Releasing news after the market closes for the weekend is often a sign that it's not good news you want to be telling people about. Doing so on an extended Christmas holiday weekend should be a portent that it's real bad news.

Apparently, telecommunications software provider Openwave (NASDAQ:OPWV) was hoping investors were too busy buying last-minute gifts and spending the weekend with their families to notice that it finally decided to file the first-quarter 2007 financials it had previously delayed because of irregularities discovered in its stock-option granting practices. As you could imagine, the results were not encouraging.

Revenues slid 12% from the year-ago period to $91.5 million, while its loss widened to $24.5 million, or $0.27 per share, compared with last year's $7.7 million loss. Openwave said that the shortfall in revenues was due to lower licensing agreements -- they dropped by 39% in the quarter -- in the telecom arena as a number of customers consolidated, such as the Sprint Nextel (NYSE:S) merger, which contributes to 20% of the company's revenues. Operating costs, however, rose 8%, primarily as a result of the stock options audit.

Those audit costs, some $5.5 million worth, found that the company had misstated option grant dates on stock options worth more than $197 million and that it would incur about $182 million in additional stock-based compensation and payroll tax expenses. Although management said it found no wrongdoing as a result of its audit, there were insufficient controls and evidence to support the dates of many of the option grants. The bulk of the mispricing occurred in 2001, when three-quarters of the options in question were granted. The stock had been trading at some of its highest levels ever, nearly $400 a share, but by year-end, the shares had lost some three-quarters of their value. Management had canceled many of the higher-priced options and reissued them when the price was more advantageous.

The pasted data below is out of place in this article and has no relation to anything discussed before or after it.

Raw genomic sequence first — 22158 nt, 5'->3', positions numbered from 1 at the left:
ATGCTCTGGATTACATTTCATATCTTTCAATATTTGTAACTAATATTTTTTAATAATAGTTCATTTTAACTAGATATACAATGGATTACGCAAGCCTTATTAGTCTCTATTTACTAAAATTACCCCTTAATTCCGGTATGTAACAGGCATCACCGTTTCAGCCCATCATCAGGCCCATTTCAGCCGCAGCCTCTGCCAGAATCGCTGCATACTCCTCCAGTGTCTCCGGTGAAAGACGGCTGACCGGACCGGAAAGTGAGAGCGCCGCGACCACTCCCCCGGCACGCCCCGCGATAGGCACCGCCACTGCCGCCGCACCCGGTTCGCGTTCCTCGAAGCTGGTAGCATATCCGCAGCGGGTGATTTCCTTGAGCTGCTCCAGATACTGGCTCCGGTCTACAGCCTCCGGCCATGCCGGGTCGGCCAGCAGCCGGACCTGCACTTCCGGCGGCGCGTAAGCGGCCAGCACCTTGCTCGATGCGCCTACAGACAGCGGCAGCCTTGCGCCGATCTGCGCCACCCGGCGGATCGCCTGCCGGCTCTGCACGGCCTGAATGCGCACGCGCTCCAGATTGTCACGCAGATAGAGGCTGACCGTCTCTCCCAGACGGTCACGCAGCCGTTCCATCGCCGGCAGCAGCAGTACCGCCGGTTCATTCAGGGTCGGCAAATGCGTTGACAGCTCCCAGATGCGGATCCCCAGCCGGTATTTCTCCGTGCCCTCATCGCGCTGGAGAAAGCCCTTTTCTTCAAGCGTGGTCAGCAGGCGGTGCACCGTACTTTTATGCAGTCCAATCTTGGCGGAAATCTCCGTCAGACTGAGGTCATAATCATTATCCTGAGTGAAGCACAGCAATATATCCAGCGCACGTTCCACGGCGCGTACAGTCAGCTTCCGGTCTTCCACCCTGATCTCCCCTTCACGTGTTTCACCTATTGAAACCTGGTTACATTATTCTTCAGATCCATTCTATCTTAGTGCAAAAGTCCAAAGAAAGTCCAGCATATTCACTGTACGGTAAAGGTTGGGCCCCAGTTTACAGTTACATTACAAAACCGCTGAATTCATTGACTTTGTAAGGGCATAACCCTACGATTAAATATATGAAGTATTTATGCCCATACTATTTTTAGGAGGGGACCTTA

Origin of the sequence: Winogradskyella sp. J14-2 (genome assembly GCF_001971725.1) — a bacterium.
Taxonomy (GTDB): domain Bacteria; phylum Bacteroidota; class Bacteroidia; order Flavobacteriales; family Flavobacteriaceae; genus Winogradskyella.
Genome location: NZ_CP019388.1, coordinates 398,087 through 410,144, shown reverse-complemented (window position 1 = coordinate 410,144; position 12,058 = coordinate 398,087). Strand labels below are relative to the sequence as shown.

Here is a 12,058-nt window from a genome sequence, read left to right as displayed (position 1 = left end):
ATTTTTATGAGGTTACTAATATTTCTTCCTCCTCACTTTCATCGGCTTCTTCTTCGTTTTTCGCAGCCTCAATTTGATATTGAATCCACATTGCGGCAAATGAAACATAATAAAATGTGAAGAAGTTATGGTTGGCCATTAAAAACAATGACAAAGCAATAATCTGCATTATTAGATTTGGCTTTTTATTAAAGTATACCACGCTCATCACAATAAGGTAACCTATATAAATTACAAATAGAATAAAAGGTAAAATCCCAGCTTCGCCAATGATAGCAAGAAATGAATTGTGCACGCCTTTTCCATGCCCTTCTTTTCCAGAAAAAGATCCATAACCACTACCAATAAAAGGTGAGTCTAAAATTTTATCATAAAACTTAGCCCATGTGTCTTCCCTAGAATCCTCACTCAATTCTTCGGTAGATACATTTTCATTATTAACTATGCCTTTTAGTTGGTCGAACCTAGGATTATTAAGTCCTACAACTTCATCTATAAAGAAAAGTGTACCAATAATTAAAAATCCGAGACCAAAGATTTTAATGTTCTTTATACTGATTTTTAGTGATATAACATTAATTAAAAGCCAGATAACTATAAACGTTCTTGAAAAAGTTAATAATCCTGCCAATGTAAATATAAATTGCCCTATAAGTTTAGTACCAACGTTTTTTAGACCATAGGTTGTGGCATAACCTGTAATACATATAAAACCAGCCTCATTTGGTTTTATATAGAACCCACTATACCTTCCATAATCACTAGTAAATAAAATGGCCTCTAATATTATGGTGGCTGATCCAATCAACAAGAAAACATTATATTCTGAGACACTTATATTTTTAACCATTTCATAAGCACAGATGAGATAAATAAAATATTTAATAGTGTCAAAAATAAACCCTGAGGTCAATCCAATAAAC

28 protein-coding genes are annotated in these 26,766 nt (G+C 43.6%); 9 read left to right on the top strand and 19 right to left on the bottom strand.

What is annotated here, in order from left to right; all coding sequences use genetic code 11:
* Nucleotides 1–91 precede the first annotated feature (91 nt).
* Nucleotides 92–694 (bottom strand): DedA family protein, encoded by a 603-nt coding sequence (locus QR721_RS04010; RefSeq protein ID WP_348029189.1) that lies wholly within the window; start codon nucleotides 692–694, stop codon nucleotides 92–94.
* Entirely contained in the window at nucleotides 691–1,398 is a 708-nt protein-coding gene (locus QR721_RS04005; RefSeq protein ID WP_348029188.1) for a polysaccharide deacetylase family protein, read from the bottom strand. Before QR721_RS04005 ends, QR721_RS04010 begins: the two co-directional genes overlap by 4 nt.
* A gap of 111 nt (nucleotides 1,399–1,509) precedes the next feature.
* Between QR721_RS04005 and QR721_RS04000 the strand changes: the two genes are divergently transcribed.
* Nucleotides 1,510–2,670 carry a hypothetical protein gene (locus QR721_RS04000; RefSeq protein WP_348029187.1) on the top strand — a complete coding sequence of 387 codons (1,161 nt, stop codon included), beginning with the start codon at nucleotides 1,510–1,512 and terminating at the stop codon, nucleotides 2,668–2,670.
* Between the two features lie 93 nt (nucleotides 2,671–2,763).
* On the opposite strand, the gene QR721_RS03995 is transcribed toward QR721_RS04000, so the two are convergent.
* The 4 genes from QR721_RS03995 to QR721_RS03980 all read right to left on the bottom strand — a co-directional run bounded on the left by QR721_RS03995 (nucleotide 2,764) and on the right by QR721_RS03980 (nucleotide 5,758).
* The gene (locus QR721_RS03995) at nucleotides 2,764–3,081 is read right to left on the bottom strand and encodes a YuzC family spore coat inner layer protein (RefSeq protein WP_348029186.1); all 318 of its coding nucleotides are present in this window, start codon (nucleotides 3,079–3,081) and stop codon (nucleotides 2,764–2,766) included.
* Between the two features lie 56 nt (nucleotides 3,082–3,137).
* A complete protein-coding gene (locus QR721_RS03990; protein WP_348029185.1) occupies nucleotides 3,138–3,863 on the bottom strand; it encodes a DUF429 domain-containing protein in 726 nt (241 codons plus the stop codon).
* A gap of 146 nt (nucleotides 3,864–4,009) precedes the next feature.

One of the risks pointed out when Openwave was recommended for Motley Fool Rule Breakers last year was the fact that its technology -- it's the stuff that lets you send text messages, email, and photos; browse the Web; and download games and music to your mobile phone -- is so ubiquitous. Cell phones, because they have penetrated so deeply into the marketplace, can't grow simply by adding on new customers. They need to add value. This also presents the opportunities the Rule Breakers analysts saw: the chance to provide more bells and whistles for their phones through Openwave software. Full-function features are not nearly as widespread as the phones themselves.

Yet by relying on a concentrated mix of customers, Openwave opens itself to the sorts of problems which apparently ate into performance this quarter. By having Sprint Nextel and the joint SBC (now AT&T (NYSE:T))-BellSouth (NYSE:BLS) venture Cingular as its primary clients, it carries greater risks should either of them shift their business to competitors.

Fortunately for Openwave, Comverse Technology (NASDAQ:CMVT) has been experiencing its own internal problems, and Microsoft's (NASDAQ:MSFT) mobile operating system was not the big hit it was touted to be -- and so Palm (NASDAQ:PALM) ended up bringing back its own operating system in its latest mobile phone iterations.

With a new management team in place and a changing economic environment, it may take some time for Openwave to regain its footing. While companies like to say the past is behind them and they can now concentrate on the future, the fact is that Openwave will still have shareholder lawsuits to contend with and SEC investigations over its backdating mess. Let's hope it doesn't wait till the next long holiday weekend to fill investors in on the news.

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Openwave is a recommendation of Motley Fool Rule Breakers, the ultimate growth stock newsletter service. A free 30-day guest pass gives you full access to all of the rule-breaking companies, tomorrow's big winners today. Microsoft is a recommendation of Motley Fool Inside Value. Palm is a Stock Advisor pick, and AT&T is a former selection of that service.

Fool contributor Rich Duprey does not own any of the stocks mentioned in this article. You can see his holdings here. The Motley Fool has a disclosure policy.